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The Challenges of Choosing Offline LED Driver Topologies



Driver requirement for LED arrays vary widely with overall design criteria. So too will your choice of driver topologies.


When considering LED driver topologies for converting AC input voltage to a constant regulated current source for the LED loads, it is helpful to view LED applications in three general power levels: low-power applications which require less than 20 watts input, for example, light strips, R-lamps, and incandescent lamps; mid-power down light and L-Light applications up to 50 watts input; and high-power signage or street lighting requiring higher than 50 watts input. The designer faces a different mixture of challenges in these three power ranges from cost, space to fit the LED driver, efficiency, design complexity, power factor, mean-time-to-failure, and reliability to name but a few of the challenges. Basic topologies within these three basic power ranges are recommended to satisfy the design challenges.

The low-power solutions targeting small lamp sizes require small design volumes to fit the LED driver, consistent light radiation by controlling the current through the LED, efficiency, and low cost. In order to be compliant with Energy Star Program Requirements for Luminaires, the light fixture must have a power factor ≥0.7 for residential applications and ≥0.9 for commercial applications for input power greater than five watts.¹ If isolation from the LED driver is not required, a buck regulator topology is the lowest BOM and therefore a low cost solution to consider. Figure 1 is a non-isolated buck topology example which also includes power factor correction and dimming capability. There is only one magnetic component, which is a simple inductor and a single MOSFET/diode pair for buck power conversion. This topology choice is best selected when the input voltage is larger than the output voltage required from the LED load.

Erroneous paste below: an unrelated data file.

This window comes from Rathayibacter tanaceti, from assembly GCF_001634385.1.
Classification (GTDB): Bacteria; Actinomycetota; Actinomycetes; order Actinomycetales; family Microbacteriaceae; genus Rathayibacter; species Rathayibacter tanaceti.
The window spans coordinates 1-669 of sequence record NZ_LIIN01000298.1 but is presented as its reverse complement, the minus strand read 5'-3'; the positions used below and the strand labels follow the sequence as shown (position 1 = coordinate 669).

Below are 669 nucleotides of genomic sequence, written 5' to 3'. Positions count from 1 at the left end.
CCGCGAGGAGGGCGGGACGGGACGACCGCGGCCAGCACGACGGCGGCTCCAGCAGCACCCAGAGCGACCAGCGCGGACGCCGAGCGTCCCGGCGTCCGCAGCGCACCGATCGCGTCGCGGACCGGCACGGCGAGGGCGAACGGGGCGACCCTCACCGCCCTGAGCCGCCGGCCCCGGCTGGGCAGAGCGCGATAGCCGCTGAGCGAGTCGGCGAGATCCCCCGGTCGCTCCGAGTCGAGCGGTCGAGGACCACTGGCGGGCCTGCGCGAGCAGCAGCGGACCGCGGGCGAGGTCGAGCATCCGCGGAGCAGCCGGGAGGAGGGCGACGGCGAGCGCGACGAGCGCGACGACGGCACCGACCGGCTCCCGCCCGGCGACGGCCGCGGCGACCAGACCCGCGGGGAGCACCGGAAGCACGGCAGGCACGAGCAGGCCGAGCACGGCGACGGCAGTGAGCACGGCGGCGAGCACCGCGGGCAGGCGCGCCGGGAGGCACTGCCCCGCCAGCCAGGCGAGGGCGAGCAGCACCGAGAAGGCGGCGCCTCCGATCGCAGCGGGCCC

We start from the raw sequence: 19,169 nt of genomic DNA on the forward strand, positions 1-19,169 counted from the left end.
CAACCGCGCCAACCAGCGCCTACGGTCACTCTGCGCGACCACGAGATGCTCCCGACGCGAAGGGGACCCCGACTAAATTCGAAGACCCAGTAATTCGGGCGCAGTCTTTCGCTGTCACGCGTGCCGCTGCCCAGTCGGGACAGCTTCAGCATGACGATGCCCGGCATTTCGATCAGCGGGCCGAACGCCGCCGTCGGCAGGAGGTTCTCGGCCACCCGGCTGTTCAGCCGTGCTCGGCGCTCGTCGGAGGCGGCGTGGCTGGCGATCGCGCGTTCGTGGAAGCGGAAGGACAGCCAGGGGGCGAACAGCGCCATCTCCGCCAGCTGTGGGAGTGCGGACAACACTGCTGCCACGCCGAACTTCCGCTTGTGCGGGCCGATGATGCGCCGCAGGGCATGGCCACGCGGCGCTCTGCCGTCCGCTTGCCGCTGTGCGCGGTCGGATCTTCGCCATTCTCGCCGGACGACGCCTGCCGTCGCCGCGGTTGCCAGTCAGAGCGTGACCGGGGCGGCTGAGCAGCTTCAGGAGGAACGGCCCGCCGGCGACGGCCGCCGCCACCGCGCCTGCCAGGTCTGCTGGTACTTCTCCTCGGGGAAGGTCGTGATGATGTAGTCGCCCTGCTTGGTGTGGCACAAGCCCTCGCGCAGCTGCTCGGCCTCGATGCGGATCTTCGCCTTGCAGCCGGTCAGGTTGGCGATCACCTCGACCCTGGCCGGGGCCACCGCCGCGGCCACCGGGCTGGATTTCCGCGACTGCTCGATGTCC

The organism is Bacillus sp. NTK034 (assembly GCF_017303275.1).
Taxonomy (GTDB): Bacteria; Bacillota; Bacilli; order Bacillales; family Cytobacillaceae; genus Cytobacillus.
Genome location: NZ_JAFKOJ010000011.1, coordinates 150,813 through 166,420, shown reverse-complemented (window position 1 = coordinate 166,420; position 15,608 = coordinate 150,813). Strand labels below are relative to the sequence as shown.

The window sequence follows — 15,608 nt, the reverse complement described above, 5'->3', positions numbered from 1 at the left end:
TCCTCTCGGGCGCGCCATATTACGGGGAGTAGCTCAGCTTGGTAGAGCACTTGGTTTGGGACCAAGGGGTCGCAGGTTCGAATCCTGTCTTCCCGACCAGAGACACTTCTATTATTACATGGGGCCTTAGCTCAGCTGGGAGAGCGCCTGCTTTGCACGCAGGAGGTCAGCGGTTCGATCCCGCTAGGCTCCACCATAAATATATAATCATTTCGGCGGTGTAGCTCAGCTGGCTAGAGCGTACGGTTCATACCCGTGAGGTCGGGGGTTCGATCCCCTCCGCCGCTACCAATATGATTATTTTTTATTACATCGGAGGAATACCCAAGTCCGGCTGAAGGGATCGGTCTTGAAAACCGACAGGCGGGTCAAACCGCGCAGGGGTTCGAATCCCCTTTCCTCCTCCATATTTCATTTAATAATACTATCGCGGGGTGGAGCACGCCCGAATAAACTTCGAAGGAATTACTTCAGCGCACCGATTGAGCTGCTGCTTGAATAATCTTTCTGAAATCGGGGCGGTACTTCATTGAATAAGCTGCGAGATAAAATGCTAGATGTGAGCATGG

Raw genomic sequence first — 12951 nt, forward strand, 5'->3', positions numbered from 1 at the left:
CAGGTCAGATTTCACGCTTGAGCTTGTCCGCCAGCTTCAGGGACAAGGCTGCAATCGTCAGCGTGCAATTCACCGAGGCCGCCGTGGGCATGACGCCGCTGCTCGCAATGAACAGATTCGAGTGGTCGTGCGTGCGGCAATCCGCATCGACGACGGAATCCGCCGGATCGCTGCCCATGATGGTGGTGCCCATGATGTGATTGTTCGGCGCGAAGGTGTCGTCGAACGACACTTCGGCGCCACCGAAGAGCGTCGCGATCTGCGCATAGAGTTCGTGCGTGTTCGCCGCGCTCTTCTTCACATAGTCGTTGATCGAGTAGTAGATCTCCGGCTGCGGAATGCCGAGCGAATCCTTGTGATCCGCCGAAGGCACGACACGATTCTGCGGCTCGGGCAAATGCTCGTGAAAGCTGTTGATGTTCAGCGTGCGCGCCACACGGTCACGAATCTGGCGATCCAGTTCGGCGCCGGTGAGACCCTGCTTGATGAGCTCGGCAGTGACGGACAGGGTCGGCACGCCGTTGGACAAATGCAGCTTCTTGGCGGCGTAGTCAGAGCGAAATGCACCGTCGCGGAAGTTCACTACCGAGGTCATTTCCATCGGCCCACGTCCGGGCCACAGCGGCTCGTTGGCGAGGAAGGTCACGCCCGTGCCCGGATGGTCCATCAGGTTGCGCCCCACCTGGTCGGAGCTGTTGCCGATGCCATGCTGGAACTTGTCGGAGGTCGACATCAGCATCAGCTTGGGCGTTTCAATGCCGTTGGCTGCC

Figure 1: Non-isolated buck converter with PFC.

When isolation from the LED driver is required, a good topology choice is the primary-side regulated (PSR) flyback topology. Figure 2 is an example of a PSR flyback LED driver. Reduced cost is achieved by not requiring secondary side feedback, so the topology has a smaller component count to achieving good constant current regulation. The MOSFET can be integrated into the controller to reduce BOM count and reduce the printed wiring board space. The reliability of the PSR flyback is improved without the use of an opto-isolater for secondary feedback.

Figure 2: Primary-side regulated converter.

Discontinuous conduction mode (DCM) is the preferred operating mode for the PSR flyback topology since it allows for better output regulation. The typical waveforms are shown in Figure 3.

Figure 3: Waveforms of DCM flyback converter.

When operating a PSR LED driver in constant voltage regulation mode, during the inductor current discharge time TDIS the sum of the output voltage and diode forward-voltage drop is reflected to the auxiliary winding side. Since the diode forward-voltage drop decreases as the current through the output diode decreases, the auxiliary winding voltage reflects the output voltage at the end of diode conduction time TDIS. By sampling the auxiliary winding voltage at the end of the diode conduction time, the output voltage information is obtained.

When operating in constant current regulation mode, the output current can be estimated using the peak drain current IPEAK and the inductor current discharge time TDIS since the output current is the same as the average of the diode current in steady state. With Fairchild’s innovative TRUECURRENT™ technology, constant current output can be precisely controlled.

Efficiencies for a PSR topology can achieve 85 percent. As an example, consider an 8.4 watt application, the total power loss in the LED driver was measured at 1.32 watts at 85 VAC input. The largest contributors to the loss budget start with the transformer estimated at 0.55 watts loss followed by the snubber (shown in Figure 2 with the series combination diode connected to the parallel resistor and capacitor across the transformer primary winding) at 0.31 watts, the MOSFET at 0.26 watts, and the output rectifier and bridge rectifiers total together 0.20 watts.² The transformer and snubber are generally the worst-case power dissipation components, and it is the leakage inductance from the transformer that requires a snubber to prevent voltage stressing the MOSFET. The printed wiring board and input EMI filter can also become significant sources of power dissipation sources if attention is not paid to these two areas of the design.